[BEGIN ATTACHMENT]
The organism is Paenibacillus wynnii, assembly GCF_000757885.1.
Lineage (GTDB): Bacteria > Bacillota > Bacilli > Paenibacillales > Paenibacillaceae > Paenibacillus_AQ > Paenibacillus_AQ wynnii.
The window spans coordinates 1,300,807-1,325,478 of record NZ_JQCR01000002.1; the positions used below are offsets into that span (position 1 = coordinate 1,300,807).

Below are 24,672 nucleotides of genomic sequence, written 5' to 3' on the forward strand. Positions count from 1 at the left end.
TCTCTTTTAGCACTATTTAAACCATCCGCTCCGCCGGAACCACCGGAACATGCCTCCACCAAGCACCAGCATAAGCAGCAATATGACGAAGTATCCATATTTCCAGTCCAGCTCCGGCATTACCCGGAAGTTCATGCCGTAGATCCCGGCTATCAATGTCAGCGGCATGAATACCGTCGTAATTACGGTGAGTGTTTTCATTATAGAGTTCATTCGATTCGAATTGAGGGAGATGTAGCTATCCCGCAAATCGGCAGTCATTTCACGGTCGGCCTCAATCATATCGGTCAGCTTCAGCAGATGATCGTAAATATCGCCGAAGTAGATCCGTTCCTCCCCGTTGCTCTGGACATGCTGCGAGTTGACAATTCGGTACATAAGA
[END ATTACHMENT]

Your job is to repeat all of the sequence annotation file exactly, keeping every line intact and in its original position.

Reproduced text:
The organism is Paenibacillus wynnii, assembly GCF_000757885.1.
Lineage (GTDB): Bacteria > Bacillota > Bacilli > Paenibacillales > Paenibacillaceae > Paenibacillus_AQ > Paenibacillus_AQ wynnii.
The window spans coordinates 1,300,807-1,325,478 of record NZ_JQCR01000002.1; the positions used below are offsets into that span (position 1 = coordinate 1,300,807).

Below are 24,672 nucleotides of genomic sequence, written 5' to 3' on the forward strand. Positions count from 1 at the left end.
TCTCTTTTAGCACTATTTAAACCATCCGCTCCGCCGGAACCACCGGAACATGCCTCCACCAAGCACCAGCATAAGCAGCAATATGACGAAGTATCCATATTTCCAGTCCAGCTCCGGCATTACCCGGAAGTTCATGCCGTAGATCCCGGCTATCAATGTCAGCGGCATGAATACCGTCGTAATTACGGTGAGTGTTTTCATTATAGAGTTCATTCGATTCGAATTGAGGGAGATGTAGCTATCCCGCAAATCGGCAGTCATTTCACGGTCGGCCTCAATCATATCGGTCAGCTTCAGCAGATGATCGTAAATATCGCCGAAGTAGATCCGTTCCTCCCCGTTGCTCTGGACATGCTGCGAGTTGACAATTCGGTACATAAGA